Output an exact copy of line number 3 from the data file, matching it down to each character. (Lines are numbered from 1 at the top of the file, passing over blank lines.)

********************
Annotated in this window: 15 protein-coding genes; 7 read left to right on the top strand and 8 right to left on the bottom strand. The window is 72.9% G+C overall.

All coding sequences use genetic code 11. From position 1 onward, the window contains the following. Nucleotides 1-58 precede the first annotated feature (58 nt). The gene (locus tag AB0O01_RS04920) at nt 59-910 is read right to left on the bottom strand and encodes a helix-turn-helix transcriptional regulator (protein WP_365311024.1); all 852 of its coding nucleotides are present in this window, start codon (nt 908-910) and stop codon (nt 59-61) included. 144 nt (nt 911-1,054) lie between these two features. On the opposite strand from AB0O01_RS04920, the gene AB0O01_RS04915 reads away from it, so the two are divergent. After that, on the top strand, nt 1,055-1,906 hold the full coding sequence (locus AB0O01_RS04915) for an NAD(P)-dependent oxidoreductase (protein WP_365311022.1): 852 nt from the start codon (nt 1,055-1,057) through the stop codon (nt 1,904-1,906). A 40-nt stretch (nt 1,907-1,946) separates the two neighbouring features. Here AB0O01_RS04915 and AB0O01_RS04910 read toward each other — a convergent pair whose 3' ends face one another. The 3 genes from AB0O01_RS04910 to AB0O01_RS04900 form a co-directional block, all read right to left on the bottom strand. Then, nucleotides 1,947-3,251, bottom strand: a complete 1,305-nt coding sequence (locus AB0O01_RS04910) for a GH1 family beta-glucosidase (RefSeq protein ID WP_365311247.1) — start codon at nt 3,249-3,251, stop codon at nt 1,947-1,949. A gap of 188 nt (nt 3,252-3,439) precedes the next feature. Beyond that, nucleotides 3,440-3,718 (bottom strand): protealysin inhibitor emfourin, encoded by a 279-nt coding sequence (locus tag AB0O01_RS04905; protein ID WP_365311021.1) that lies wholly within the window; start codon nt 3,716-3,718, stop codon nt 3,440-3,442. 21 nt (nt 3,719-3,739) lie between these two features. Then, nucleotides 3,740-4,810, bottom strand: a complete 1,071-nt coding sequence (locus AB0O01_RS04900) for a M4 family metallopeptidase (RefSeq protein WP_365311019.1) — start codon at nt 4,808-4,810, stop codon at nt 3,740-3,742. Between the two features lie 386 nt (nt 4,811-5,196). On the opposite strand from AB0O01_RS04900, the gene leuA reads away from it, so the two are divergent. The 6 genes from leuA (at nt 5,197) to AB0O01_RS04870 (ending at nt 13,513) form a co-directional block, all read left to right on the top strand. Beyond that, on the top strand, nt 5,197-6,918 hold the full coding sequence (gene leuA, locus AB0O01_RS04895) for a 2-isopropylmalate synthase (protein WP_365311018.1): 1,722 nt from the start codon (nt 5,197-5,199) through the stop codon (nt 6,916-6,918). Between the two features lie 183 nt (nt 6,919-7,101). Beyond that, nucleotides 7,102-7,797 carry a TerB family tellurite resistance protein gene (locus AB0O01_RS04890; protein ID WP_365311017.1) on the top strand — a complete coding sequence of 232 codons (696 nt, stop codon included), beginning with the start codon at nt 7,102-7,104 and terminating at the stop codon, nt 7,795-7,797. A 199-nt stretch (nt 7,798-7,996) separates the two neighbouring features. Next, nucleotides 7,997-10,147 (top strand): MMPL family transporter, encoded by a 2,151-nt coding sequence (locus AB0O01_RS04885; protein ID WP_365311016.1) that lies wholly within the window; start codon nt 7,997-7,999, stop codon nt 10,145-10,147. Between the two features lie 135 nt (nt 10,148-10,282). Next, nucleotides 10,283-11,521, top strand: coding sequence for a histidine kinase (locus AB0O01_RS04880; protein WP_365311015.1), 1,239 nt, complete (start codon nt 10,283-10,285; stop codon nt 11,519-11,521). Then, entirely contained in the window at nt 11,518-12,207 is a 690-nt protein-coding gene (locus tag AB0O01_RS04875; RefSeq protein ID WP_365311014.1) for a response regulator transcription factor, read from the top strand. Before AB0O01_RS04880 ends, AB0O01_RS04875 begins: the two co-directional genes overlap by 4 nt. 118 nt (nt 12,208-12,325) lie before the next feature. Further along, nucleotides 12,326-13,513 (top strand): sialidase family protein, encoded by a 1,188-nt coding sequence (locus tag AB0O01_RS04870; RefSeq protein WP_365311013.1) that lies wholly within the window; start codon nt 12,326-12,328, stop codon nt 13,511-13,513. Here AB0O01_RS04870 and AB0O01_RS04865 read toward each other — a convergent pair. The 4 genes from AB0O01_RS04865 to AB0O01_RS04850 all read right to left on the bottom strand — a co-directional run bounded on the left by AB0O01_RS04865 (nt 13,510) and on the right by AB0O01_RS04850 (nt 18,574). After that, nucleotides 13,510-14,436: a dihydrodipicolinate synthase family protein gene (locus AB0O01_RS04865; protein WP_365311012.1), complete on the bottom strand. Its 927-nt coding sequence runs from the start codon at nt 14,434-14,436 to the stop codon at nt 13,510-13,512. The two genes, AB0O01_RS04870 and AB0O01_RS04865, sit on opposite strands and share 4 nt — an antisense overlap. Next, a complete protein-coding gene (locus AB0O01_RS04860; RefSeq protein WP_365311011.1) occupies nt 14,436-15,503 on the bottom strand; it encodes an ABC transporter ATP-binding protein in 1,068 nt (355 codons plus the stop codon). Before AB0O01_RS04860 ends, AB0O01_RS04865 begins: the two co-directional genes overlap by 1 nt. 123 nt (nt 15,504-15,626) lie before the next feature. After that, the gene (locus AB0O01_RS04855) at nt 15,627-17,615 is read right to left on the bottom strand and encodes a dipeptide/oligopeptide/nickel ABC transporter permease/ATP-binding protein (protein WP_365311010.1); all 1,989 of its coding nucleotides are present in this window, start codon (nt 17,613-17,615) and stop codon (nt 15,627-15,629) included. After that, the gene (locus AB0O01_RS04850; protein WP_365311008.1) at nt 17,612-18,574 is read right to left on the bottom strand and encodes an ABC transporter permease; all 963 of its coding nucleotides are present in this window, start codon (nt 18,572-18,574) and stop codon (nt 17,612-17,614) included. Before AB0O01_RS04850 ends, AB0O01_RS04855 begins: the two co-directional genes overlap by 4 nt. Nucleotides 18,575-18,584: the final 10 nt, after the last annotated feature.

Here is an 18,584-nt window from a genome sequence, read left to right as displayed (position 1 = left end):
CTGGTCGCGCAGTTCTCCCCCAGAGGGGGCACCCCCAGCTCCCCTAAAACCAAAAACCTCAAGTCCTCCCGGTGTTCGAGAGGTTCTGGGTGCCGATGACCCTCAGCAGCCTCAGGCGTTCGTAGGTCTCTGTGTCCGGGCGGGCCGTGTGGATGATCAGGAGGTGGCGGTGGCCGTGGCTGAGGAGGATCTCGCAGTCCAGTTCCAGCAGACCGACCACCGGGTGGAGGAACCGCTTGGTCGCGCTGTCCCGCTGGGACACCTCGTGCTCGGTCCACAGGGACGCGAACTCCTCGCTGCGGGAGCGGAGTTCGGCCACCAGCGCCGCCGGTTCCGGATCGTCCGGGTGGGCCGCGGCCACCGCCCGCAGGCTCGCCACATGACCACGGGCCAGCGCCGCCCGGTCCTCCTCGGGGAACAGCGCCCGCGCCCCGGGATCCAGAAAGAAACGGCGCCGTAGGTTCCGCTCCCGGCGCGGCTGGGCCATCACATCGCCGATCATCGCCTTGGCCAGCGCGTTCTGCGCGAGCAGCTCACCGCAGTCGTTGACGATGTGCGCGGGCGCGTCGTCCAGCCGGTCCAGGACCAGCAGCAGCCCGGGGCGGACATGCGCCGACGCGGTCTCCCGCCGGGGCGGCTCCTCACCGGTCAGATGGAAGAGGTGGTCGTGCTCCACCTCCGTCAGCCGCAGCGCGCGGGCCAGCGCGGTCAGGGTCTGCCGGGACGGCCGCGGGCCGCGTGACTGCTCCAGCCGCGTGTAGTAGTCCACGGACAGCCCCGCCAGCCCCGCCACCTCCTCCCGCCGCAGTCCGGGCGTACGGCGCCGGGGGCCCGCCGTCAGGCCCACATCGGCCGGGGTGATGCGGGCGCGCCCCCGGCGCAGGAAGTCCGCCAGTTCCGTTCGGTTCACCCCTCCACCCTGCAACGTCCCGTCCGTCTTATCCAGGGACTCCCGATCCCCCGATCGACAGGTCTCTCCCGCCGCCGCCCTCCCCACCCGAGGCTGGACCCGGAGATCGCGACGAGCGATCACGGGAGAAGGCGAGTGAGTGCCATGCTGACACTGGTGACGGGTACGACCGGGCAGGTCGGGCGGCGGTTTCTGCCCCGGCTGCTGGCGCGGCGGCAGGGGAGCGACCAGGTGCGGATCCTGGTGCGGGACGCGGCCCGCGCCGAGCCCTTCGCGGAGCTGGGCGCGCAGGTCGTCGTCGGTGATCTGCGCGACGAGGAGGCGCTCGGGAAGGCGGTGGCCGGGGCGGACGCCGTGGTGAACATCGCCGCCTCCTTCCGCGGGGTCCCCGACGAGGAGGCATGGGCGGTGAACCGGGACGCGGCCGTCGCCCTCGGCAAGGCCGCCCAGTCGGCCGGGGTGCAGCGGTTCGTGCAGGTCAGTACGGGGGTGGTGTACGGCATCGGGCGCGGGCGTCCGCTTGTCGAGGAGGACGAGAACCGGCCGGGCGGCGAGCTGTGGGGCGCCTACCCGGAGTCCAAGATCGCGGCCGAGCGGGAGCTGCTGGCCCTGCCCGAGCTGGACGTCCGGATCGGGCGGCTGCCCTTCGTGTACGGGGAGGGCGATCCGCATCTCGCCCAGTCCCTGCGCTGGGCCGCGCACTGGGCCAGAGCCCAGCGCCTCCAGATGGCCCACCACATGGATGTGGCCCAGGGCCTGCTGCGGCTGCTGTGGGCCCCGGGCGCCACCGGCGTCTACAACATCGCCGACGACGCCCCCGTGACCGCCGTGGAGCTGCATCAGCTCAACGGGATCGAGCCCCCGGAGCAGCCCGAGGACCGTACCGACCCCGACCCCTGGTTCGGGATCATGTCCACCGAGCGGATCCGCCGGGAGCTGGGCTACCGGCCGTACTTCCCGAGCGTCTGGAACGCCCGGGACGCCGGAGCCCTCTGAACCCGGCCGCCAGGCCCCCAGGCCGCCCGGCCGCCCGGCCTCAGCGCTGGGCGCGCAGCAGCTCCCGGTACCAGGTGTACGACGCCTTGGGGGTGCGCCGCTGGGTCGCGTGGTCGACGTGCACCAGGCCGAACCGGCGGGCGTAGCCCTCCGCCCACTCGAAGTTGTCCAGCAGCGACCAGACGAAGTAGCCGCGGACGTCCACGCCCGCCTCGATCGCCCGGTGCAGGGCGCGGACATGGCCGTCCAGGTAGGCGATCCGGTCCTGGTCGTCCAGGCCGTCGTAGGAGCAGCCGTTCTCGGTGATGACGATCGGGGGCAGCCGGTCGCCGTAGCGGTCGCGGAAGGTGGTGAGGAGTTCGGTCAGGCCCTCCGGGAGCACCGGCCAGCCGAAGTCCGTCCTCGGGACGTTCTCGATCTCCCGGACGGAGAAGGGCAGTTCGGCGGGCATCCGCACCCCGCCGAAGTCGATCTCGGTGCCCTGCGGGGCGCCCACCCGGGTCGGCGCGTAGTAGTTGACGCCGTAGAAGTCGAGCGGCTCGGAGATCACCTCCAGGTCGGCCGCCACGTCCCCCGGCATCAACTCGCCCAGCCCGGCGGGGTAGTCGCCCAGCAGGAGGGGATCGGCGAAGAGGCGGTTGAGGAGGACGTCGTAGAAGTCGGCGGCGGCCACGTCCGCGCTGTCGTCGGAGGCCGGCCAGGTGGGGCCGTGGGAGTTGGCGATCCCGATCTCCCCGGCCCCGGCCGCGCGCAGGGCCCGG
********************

Here is an 18,584-nt window from a genome sequence, read left to right as displayed (position 1 = left end):